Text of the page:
I was surprised to receive such a prompt response...

Thanks... Talk soon.

Crystal
 

COUNTRY GIRL

Silver Member
Aug 17, 2006
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Re: NEW HAMPSHIRE'S LOST SILVER MADONNA

The second story speaks of the Isle of shoals, I have a facinating story about the treasures there. I will post it the best I can in the next day or so.

I stumble across a book about New England Shipwrecks and treasures just last weekend. I'll get you folks the info on it!
 

COUNTRY GIRL

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Aug 17, 2006
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Re: NEW HAMPSHIRE'S LOST SILVER MADONNA

New Hampshire's Isles of Shoals

The improbable names of Appledore, Smuttynose, Lunging, Cedar, White, Star, and Duck make up the small windswept islands, known as the Isle of Shoals, located ten miles off the coast of Portsmouth, New Hampshire.

The Isle of Shoals of today are as explorer Capt. John Smith found them in 1614, "heaped together with none others near them, and many a barren rock, the most overgrown with shrubs, but without either grass or wood." Smith did mention in his diary that he saw, "three short shrubby old cedars," and one man tried to start an apple orchard there in the 19th century, but today there are just a few shrubby trees on the Isle.

Many pirate ships visited the Isles in the late 17th and throughout the 18th centuries. Old records seem to indicate that the few fisherman who lived on the larger islands fed and indulged these "gentlemen-of-fortune" in every way. Edward Teach, better know as Blackbeard, was a periodic visitor of the Isles, as were Ned Low, William Kidd, and Black Sam Bellamy of WHYDAH fame. Phillip Babb- one of Capt. Kidd's first mates- settled on Appledore Island soon after Kidd was sent off to England in chains to be hanged. According to New Hampshire historian Oscar Laighton: "When Babb first came to Appledore there was a large excavation at the head of the cove," near Babb's house. "Babb made a big effort to dog something. The pit he made was 30 feet across and 10 feet deep, as I remember it, but the place was filled up level in the great storm of 1851." Early in this century the Coast Guard built a boathouse over the spot of Babb's treasure pit.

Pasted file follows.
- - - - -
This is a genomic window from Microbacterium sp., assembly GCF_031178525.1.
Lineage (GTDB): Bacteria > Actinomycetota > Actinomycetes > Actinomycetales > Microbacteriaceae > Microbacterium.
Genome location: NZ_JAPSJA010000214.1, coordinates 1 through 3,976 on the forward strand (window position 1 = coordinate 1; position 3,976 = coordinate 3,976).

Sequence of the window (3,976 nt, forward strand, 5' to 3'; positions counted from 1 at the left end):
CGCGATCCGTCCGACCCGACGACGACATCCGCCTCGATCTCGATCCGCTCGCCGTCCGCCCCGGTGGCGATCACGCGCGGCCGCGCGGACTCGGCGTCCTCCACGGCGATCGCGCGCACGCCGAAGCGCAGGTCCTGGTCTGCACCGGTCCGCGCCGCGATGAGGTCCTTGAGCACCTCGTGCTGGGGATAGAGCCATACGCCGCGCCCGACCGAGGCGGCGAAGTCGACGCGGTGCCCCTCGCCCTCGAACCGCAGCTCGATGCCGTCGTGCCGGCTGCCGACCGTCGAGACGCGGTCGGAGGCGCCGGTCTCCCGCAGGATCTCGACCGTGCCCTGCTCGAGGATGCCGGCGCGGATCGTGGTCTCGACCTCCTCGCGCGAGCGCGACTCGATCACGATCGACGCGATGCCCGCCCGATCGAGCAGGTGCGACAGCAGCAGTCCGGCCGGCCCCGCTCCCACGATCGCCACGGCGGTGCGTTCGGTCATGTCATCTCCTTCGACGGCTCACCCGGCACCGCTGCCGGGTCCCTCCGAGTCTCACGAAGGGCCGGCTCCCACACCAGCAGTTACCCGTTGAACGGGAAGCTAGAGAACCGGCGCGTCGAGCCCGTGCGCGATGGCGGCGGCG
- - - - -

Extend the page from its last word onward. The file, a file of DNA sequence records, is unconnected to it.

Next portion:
In 1720, Blackbeard was almost captured at the Isles by a British warship. He and his crew had stopped off at Star Island to replenish their food supply, but were forced into a hasty retreat when the British ship came into view. They departed in such a hurrythat B;Blackbeard left his girlfriend Martha Herring behind. She according to legend , remained at the Isles for 15 years, awaiting the return of her ferocious lover. He never showed up, she died of heartbreak at White Island in 1735.

Only one person lived on Smuttynose Island in 1813 and that was Sam Haley. On stormy nights he would keep lanterns burning in the windows of his home that faced the open sea. The lights, he hoped, would help vessels avoid the treacherous shoals. On the morning of Jan. 15, 1813, Sam found the frozen body of a ship-wrecked sailor lying in the drifting snow in front of his home. The Spanish sailor had dropped dead from exposure only a few feet from his front door. In the night a Spain's Galleon heading for Spain from Portsmouth hit Cedar Island Ledge, only a few hundred yards from Sam Healy's home. Sam had slept soundly through the stormy night, not hearing the ripping of timbers as the galleon was crushed by the rocks, nor the screams of the frightened Spaniards. Only 14 bodies washed ashore: there were no survivors. Grave markers covered with weeds and crude rock monument still stand in memory of these unknown Spaniards on the wind swept island of Smuttynose. There had been 28 crewman aboard the 400 ton galleon CONCEPTION, under the command of don Juan Coxava, when she wrecked that night but even well into this century there was a confusion as to whatever it was the Spanish vessel SAGUNTO or the Cadiz galleon CONCEPTION that wrecked. Both had traveled up the coast from the West Indies to Portsmouth, New Hampshire to add dried fish to their cargoes, and both had slipped out of port heading for Spain on the night of Jan. 14th. The SAGUNTO apparently made it to the Isles and put into Newport, Rhode Island, rather than sailing out the storm, so says historian Samuel Adams Drake, but the CONCEPTION disappeared and is thought to be the vessel that had crashed into Cedar Island Ledge. For ten days after the storm, much wreckage drifted ashore at the eastern point of SMuttynose and into the wash between Smuttynose and Appledore Islands: raisins, oranges, wood, cloth, clothes, and a few silver pieces of-eight.